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Key Economic Data 
 
  2003 2002 2001 Ranking(2003)
GDP
Millions of US $ 60,358 44,428 38,700 52
         
GNI per capita
 US $ 2,310 1,850 1,720 100
Ranking is given out of 208 nations - (data from the World Bank)

Books on Romania

 


Update No: 117 - (22/02/07)

The shadow of Ceausescu
Romania had the worst communist dictatorship in Europe under President Ceausescu and his evil wife, a sort of poor man's Macbeth and Lady Macbeth. The Romanians remain traumatized by the years of Ceausescu tyranny. They dread the thought of an over strong and blatantly arbitrary presidency.
There is a constitutional crisis right now in Romania, reflecting this fact. The social democratic opposition are calling for the head of President Trajan Basescu, which the government is neither in agreement with nor resisting, waiting on developments.
The following sums the matter up admirably:-

Details of opposition Social Democrats' call for suspension of Romanian President
A call for the suspension of Romanian President Traian Basescu, compiled by Romanian opposition group the Social Democratic Party (PSD), spreads over 25 pages and is structured in six chapters referring to no less than 27 Constitutional articles. HotNews.ro has obtained the document and published it fully on the Romanian-language version of the website.
Among others the document says President Traian Basescu started his term by repeatedly manifesting tendencies of authoritarian rule, in breach with constitutional boundaries. It said the head of state has taunted the civil society to move against public authorities instead of acting as a mediator.
The document claims the President defied constitutional norms that demanded a neutral stance and balance towards political parties. It accuses Basescu of naming the incumbent prime minister without prior consultations with parliamentary parties and claims he defied the principle of parliamentary autonomy.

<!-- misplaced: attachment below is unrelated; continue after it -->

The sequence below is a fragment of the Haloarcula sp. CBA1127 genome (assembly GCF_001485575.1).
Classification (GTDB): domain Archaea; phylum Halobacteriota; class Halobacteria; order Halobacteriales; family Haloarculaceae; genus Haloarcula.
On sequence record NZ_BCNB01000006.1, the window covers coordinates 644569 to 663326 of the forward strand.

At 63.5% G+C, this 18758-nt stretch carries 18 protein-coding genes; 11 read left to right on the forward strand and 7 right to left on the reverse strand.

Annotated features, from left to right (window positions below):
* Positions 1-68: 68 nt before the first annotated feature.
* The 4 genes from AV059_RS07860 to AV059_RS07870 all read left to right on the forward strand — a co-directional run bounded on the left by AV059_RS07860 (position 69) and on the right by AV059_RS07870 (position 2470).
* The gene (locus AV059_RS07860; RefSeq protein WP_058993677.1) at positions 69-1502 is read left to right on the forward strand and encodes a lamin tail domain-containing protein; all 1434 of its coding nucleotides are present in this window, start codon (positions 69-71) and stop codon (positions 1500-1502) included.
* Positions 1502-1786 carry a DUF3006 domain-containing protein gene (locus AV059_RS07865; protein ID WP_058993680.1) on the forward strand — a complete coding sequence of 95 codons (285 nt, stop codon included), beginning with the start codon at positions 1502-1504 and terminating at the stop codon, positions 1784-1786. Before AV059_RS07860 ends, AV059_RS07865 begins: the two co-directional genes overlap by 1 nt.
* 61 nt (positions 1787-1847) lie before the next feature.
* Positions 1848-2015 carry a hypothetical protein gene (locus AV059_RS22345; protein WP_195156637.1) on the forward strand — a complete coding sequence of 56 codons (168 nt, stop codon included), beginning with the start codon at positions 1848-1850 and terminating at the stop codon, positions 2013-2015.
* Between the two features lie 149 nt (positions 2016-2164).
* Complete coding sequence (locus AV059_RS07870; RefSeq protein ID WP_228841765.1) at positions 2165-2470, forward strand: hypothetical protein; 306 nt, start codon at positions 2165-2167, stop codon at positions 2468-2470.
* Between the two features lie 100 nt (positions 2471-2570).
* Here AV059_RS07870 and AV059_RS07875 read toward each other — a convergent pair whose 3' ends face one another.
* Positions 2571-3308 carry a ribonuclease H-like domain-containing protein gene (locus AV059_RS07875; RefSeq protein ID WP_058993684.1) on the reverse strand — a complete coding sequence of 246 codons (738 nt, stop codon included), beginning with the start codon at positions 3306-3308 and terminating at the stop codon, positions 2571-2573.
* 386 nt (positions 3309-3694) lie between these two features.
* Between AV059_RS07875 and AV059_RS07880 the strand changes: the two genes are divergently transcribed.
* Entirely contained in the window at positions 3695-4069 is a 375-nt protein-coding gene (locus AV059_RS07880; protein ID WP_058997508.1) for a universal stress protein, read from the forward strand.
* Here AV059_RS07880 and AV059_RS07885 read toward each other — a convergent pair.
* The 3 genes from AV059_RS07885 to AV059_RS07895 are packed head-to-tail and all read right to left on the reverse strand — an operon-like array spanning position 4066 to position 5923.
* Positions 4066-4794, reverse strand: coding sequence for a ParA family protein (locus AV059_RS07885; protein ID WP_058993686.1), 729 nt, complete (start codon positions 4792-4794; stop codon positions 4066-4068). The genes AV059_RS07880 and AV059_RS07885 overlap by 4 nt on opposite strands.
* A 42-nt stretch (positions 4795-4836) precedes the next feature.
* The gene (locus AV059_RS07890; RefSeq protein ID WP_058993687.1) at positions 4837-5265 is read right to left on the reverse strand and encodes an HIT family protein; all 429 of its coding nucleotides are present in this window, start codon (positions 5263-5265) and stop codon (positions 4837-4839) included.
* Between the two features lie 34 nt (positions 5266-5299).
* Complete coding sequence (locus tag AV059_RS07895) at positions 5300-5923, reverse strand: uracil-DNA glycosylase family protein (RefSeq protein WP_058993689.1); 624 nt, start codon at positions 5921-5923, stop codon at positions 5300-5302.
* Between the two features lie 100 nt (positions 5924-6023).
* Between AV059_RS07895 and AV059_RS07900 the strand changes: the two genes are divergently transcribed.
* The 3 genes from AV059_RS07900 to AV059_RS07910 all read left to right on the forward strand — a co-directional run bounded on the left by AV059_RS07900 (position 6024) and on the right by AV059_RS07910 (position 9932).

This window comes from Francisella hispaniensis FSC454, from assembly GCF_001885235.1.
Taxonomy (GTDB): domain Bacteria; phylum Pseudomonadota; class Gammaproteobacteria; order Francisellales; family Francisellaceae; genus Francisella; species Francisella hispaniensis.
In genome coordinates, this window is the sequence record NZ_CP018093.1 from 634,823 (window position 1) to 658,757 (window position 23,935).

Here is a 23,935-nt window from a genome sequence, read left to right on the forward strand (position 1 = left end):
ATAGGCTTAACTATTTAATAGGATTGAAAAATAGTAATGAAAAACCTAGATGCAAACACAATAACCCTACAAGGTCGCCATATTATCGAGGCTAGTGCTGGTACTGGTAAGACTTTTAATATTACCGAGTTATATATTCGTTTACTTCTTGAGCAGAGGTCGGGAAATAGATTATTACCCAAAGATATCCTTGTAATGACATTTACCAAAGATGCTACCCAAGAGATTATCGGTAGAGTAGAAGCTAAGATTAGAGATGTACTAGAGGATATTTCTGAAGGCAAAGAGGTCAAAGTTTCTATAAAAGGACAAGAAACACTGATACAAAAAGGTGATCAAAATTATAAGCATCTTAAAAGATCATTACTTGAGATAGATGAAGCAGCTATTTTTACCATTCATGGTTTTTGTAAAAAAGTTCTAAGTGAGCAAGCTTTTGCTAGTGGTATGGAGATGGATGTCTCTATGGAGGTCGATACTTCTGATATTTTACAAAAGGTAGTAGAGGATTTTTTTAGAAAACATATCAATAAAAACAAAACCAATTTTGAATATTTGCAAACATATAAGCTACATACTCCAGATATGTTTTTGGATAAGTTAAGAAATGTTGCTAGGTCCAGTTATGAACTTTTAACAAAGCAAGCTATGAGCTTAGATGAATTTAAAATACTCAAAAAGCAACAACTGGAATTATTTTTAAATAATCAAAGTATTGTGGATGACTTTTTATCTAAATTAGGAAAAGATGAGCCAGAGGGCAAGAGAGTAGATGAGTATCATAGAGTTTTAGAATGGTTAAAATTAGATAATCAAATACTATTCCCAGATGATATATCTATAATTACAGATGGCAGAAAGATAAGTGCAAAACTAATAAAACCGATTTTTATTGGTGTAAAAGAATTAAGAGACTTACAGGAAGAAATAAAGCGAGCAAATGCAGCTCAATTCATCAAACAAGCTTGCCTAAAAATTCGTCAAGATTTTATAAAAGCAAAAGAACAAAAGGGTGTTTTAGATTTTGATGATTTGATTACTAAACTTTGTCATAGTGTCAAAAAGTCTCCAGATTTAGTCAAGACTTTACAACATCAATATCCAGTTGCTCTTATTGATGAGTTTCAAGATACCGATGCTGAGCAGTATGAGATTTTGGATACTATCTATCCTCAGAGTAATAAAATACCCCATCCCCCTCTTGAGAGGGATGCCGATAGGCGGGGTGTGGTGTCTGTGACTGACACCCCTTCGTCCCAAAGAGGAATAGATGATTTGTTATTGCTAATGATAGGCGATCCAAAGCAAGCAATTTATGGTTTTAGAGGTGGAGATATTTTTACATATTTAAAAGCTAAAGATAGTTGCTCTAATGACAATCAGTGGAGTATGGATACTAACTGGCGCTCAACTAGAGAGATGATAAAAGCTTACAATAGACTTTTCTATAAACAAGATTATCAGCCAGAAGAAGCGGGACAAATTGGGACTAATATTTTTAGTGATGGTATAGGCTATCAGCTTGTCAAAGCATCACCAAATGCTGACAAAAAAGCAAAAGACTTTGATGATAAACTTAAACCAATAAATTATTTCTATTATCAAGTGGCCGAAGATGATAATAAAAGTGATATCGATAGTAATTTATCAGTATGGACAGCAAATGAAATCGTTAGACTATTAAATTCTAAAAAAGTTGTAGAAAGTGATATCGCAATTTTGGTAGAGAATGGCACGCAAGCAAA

And it says the President's recent statements that MPs have only pushed "laws for criminals" ignores the thousands of laws promoted by the Romanian Parliament over the past several years to support Romania's EU accession.
The document also charges the President of trying to become a substitute of the Government and to subordinate ministries and ministers directly.
The opposition Social Democrats have been threatening a call for the suspension of President Traian Basescu for weeks. They received the support of the governing Liberal Party-PNL, which shares power with Basescu's Democrats, for changes to a law that simplifies referendum rules to suspend the head of state. 
The following interview is significant both for what is being said and who is saying it, the prime mover in the business:-

The Foot Of Romania's President Is Oversized For The Dainty Shoe Of A European Politician 
The Social Democrat Party, or PSD, in opposition, has filed a request with the Constitutional Court for the suspension of President Traian Basescu. The PSD executive president Mircea Geoana explained to Jurnalul national daily, in an interview, why his party's move has been made.
Jurnalul National: Who is the de facto leader of PSD? Basescu says the honorary president Ion Iliescu is.
Mircea Geoana: Basescu, as we all know, is spreading a lot of lies and makes stupid remarks, with the only purpose to cause confusion and conflicts. This may be the modus operandi he learned while working in The Netherlands, during the communist regime. 
If Basescu stays the de facto leader of the Democrat Party, or PD, in spite of him leaving the party upon taking the presidential office, this does not mean that other parties are operating along the same lines. 
He makes the same uncomplimentary remarks about the leadership of the National Liberal Party, or PNL, senior partner in the ruling coalition, along the PD. 
Basescu says Dinu Patriciu is running PNL instead of the actual leader Calin Popescu Tariceanu, and also PM. 
As opposed from the PD, the PSD is run by those democratically elected for the job. 
JN: What is it, in fact, what you hold against Basescu?
MG: We have nothing against Basescu as a person, but we hold a lot against him in his capacity as a president. All he does goes against Romanians' interest to live in a democratic, European society. He is protecting the most powerful interest groups which deal in the country's economy and finance; he manipulates public opinion; he tries to render irrelevant the other pillars of government and turn the democratic state into an autocratic-populist rule of soviet hue. 
He uses the justice system and the intelligence services for control and intimidation of both political foes and friends. 
All the above and many other complaints are listed in the document PSD will file Monday with the Constitutional Court, to open the suspension procedures. 
Basescu is not a president, but a joke of a president. 
One should not forget that Basescu fights not only for getting absolute power, but also to block any future investigation into the now frozen files regarding his alleged role in selling Romania's commercial fleet, trans. 
JN: If Basescu was that dangerous as a political leader, why reacting so late?